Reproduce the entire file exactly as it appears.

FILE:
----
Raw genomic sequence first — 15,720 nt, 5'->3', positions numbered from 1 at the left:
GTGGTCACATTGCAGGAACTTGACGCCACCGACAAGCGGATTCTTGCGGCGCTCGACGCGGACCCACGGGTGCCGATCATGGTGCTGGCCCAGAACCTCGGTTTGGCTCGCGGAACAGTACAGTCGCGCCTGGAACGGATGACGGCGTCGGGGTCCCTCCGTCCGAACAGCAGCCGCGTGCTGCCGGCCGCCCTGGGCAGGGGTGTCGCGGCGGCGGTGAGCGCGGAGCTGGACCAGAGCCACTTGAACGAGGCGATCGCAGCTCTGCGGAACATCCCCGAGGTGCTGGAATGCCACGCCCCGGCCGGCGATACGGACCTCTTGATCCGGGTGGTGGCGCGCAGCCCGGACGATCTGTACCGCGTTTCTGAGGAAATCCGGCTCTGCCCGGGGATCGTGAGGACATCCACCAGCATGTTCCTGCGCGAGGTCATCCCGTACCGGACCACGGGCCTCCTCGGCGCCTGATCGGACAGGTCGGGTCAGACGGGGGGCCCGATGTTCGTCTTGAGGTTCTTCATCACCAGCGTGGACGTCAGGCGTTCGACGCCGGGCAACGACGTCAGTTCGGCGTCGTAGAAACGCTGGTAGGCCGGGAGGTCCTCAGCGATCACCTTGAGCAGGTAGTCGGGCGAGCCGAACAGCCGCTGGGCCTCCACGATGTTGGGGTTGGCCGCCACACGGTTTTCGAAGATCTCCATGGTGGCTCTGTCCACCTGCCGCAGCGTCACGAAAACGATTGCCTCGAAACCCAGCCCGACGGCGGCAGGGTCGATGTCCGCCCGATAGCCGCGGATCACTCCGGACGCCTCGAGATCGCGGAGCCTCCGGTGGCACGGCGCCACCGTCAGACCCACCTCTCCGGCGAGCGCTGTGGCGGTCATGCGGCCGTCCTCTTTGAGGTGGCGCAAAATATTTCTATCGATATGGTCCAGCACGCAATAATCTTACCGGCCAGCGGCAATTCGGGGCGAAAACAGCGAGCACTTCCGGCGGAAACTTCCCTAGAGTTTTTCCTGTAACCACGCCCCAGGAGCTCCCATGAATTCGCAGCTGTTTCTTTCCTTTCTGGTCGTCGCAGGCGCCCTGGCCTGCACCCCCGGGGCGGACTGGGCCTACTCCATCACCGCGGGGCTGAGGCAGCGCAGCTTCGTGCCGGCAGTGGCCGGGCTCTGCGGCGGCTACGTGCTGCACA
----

Raw genomic sequence first — 15,720 nt, 5'->3', positions numbered from 1 at the left:
GTGGTCACATTGCAGGAACTTGACGCCACCGACAAGCGGATTCTTGCGGCGCTCGACGCGGACCCACGGGTGCCGATCATGGTGCTGGCCCAGAACCTCGGTTTGGCTCGCGGAACAGTACAGTCGCGCCTGGAACGGATGACGGCGTCGGGGTCCCTCCGTCCGAACAGCAGCCGCGTGCTGCCGGCCGCCCTGGGCAGGGGTGTCGCGGCGGCGGTGAGCGCGGAGCTGGACCAGAGCCACTTGAACGAGGCGATCGCAGCTCTGCGGAACATCCCCGAGGTGCTGGAATGCCACGCCCCGGCCGGCGATACGGACCTCTTGATCCGGGTGGTGGCGCGCAGCCCGGACGATCTGTACCGCGTTTCTGAGGAAATCCGGCTCTGCCCGGGGATCGTGAGGACATCCACCAGCATGTTCCTGCGCGAGGTCATCCCGTACCGGACCACGGGCCTCCTCGGCGCCTGATCGGACAGGTCGGGTCAGACGGGGGGCCCGATGTTCGTCTTGAGGTTCTTCATCACCAGCGTGGACGTCAGGCGTTCGACGCCGGGCAACGACGTCAGTTCGGCGTCGTAGAAACGCTGGTAGGCCGGGAGGTCCTCAGCGATCACCTTGAGCAGGTAGTCGGGCGAGCCGAACAGCCGCTGGGCCTCCACGATGTTGGGGTTGGCCGCCACACGGTTTTCGAAGATCTCCATGGTGGCTCTGTCCACCTGCCGCAGCGTCACGAAAACGATTGCCTCGAAACCCAGCCCGACGGCGGCAGGGTCGATGTCCGCCCGATAGCCGCGGATCACTCCGGACGCCTCGAGATCGCGGAGCCTCCGGTGGCACGGCGCCACCGTCAGACCCACCTCTCCGGCGAGCGCTGTGGCGGTCATGCGGCCGTCCTCTTTGAGGTGGCGCAAAATATTTCTATCGATATGGTCCAGCACGCAATAATCTTACCGGCCAGCGGCAATTCGGGGCGAAAACAGCGAGCACTTCCGGCGGAAACTTCCCTAGAGTTTTTCCTGTAACCACGCCCCAGGAGCTCCCATGAATTCGCAGCTGTTTCTTTCCTTTCTGGTCGTCGCAGGCGCCCTGGCCTGCACCCCCGGGGCGGACTGGGCCTACTCCATCACCGCGGGGCTGAGGCAGCGCAGCTTCGTGCCGGCAGTGGCCGGGCTCTGCGGCGGCTACGTGCTGCACA